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Hebrews 9:18-28

(The Blood of the Testaments)

We are used to thinking of the Old Testament as being the first 39 books of the Bible and the New Testament as the last 27 books of the Bible. But a testament is actually a will. As such, it requires the death of the testator (the one whose will it is) in order to be put into effect. Jesus’ death allows those who receive him as Saviour to receive the inheritance of the New Testament. The Old Testament also required death in order to be effective….

18. Whereupon neither the first testament was dedicated without blood.

19. For when Moses had spoken every precept to all the people according to the law, he took the blood of calves and of goats, with water, and scarlet wool, and hyssop, and sprinkled both the book, and all the people,

20. Saying, This is the blood of the testament which God hath enjoined unto you.

21. Moreover he sprinkled with blood both the tabernacle, and all the vessels of the ministry.

It would be easy to pass over these verses without understanding what a huge object lesson this was for the people who were there that day. Image if you and I had been there. After receiving the laws of God (which fill up four chapters of the book of Exodus) we would have watched as the book containing these laws, and all of the other items pertaining to this testament were sprinkled with the blood of animals. In addition, our own selves would have been sprinkled with blood (making this very personal). At the very least it would have been difficult to escape the idea that the shed blood of a sacrificial victim was somehow extremely important as it relates to God’s exacting moral requirements imposed upon us and his forgiveness if we fail.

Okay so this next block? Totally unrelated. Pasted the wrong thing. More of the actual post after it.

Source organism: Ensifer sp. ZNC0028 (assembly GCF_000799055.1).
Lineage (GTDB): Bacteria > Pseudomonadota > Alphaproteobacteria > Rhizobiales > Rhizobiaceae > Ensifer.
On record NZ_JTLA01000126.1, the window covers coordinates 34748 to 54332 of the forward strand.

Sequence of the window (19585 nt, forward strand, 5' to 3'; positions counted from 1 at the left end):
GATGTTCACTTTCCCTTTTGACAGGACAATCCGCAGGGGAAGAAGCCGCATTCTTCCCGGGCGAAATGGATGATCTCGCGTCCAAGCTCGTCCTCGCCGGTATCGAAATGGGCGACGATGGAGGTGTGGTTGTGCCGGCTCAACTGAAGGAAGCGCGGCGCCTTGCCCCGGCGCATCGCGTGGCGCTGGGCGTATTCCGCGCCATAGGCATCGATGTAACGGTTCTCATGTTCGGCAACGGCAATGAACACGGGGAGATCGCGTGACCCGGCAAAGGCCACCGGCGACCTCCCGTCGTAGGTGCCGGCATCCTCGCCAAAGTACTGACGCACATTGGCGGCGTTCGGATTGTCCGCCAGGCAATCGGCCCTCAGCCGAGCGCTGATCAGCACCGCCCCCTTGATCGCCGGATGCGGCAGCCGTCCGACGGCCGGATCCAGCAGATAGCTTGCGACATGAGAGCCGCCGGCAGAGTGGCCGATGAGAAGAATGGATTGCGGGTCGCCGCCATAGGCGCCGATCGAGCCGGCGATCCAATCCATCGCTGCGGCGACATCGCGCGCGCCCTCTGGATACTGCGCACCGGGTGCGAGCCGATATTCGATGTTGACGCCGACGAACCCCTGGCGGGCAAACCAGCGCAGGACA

22. And almost all things are by the law purged with blood; and without shedding of blood is no remission.

In the verse above, the writer of the book of Hebrews makes it crystal clear that blood must be shed in order for remission (forgiveness) to be granted.

23. It was therefore necessary that the patterns of things in the heavens should be purified with these; but the heavenly things themselves with better sacrifices than these.

24. For Christ is not entered into the holy places made with hands, which are the figures of the true; but into heaven itself, now to appear in the presence of God for us:

And once again (in the verses above) we are told that the tabernacle and the priestly service were only earthly representations of that which they represented in heaven.

25. Nor yet that he should offer himself often, as the high priest entereth into the holy place every year with blood of others;

26. For then must he often have suffered since the foundation of the world: but now once in the end of the world hath he appeared to put away sin by the sacrifice of himself.

The high priest went into the “Holy of Holies” on the great day of atonement to present the blood of animals before God as a reminder to the people that only a blood sacrifice could atone for their sins. The fact that this sacrifice was repeated year after year after year was proof that an animal sacrifice could not bring eternal forgiveness. Christ only shed his own blood once and died once because his sacrifice was sufficient to bring everlasting forgiveness.

27. And as it is appointed unto men once to die, but after this the judgment:

28. So Christ was once offered to bear the sins of many; and unto them that look for him shall he appear the second time without sin unto salvation.

We die once and are judged (we have no second chance). Christ took our sins upon himself. If we accept him as our Lord and Saviour, we will be judged “not guilty”.

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